Why Arizona Public Service Sees Microgrid Investments as Risk Worthy

Feb. 6, 2017
Utilities are notoriously risk adverse. So why did Arizona Public Service (APS) take a chance on microgrid investments, not once but twice?

Utilities are notoriously risk adverse. So why did Arizona Public Service (APS) take a chance on microgrid investments, not once but twice?

By take a chance, we mean the utility chose to install two microgrids without getting pre-approval for cost recovery from state regulators. So if the Arizona Public Service Commission now disapproves the microgrid investments – after the fact — APS shareholders foot the bill.

It’s the kind of bold move that utilities often shy away from.

“We just felt like it was the right thing to do. Period,” said Scott Bordenkircher, APS director of T&D technology innovation and integration.

The APS customers wanted the microgrids, and they made sense from a business perspective, he explained during an interview with Microgrid Knowledge at last week’s DistribuTECH conference in San Diego.

The projects include a 25-MW military microgrid operating at an air station in Yuma, Arizona and a nearly complete 63-MW data center in Phoenix for Aligned Data Centers.

The public service commission is now reviewing the microgrid investments as part of of the utility’s larger rate case (E-01345A-16-0036), and expects to render a decision by July 31.

Microgrids are the “right thing to do” for APS because they pencil under its business model – not just for the customer directly served by the microgrid, but also for the utility’s overall system, Bordenkircher said.

For the customer, the microgrid provides back-up power without a lot of headache. APS handles everything from fuel contracts to testing of controls and maintenance.

And for APS as a whole, the microgrid averts more costly investments to strengthen the grid. When not generating back-up power for the customer, the microgrid provides a stack of grid services, among them capacity, peaking capacity, voltage regulation, frequency response, and spinning reserve.

By offering the services less expensively than alternative investments, the microgrid benefits all APS customers, averting greater pressure on their rates.

Thus, the microgrid is not “an adder. It is a replacement. And it is replacement at much less cost,” Bordenkircher said.

Microgrid investments spur economic development

In addition, microgrids foster economic development, he said. APS, which serves most of the state, sees microgrids as a draw for data centers and similar businesses dependent on high quality power.

In fact, APS’ willingness to invest in a microgrid was part of the reason Aligned chose Phoenix.

“They were going to need the back-up generators one way or the other. They could either pay full price or they could pay 50 percent of the price — which was where their share came out. So, that was definitely an assistance in bringing them to our area,” he said.

To make the APS economic model work, the microgrid must be islandable, so that the local customer has back-up power when the grid fails. The microgrid also must run parallel to the grid and be dispatchable 24/7 to provide the grid with services when they are needed.

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Given that each party benefits, the customer pays for part of the microgrid, and APS the rest. The utility rate filing puts the Yuma military microgrid cost at $21.6 million and the data center microgrid at $5.6 million.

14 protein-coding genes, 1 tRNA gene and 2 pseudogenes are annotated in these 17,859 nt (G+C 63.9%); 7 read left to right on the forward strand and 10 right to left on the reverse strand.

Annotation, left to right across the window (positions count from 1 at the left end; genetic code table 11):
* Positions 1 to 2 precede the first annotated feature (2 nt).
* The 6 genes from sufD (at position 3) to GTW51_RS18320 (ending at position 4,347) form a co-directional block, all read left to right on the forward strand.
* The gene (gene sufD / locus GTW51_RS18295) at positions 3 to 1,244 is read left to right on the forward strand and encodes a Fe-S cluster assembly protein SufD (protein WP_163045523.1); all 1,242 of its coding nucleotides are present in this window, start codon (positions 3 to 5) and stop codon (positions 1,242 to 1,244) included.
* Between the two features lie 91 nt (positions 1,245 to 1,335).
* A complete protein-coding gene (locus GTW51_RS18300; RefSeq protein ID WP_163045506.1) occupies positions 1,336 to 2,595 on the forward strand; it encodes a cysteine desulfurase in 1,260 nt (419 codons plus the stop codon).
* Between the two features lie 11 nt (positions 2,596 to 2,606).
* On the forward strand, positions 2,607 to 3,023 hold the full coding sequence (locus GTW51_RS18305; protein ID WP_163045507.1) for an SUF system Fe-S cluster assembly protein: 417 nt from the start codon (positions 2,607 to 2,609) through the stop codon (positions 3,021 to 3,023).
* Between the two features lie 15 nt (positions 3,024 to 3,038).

Will APS stop at these two projects? No, the utility is searching for other microgrid partnerships, particularly customers that need back-up generation, among them defense/critical infrastructure facilities, other data centers and municipal services.

“Long term – especially given the kind of success we’ve had so far in the construction cycle and the testing and the way things are looking — it is definitely a model that we would like to pursue,” he said. “We are really hoping for a positive outcome from the commission.”

In fact, Bordenkircher sees microgrids as a good play for the utility industry in general, and expects to see a heightening in microgrid investments.

“To me, it represents a new business model for utilities that I think can bring significant value to all utility customers if you do it right, if you site it at the right location, if you build the right type of system,” he said.

He added: “Again it comes down to doing the penciling and doing the math and saying, ‘Economically is this viable? Is it the right thing?’ We’re confident we are on the right side.”

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About the Author

Elisa Wood | Editor-in-Chief

Elisa Wood is an award-winning writer and editor who specializes in the energy industry. She is chief editor and co-founder of Microgrid Knowledge and serves as co-host of the publication’s popular conference series. She also co-founded RealEnergyWriters.com, where she continues to lead a team of energy writers who produce content for energy companies and advocacy organizations.

She has been writing about energy for more than two decades and is published widely. Her work can be found in prominent energy business journals as well as mainstream publications. She has been quoted by NPR, the Wall Street Journal and other notable media outlets.

“For an especially readable voice in the industry, the most consistent interpreter across these years has been the energy journalist Elisa Wood, whose Microgrid Knowledge (and conference) has aggregated more stories better than any other feed of its time,” wrote Malcolm McCullough, in the book, Downtime on the Microgrid, published by MIT Press in 2020.

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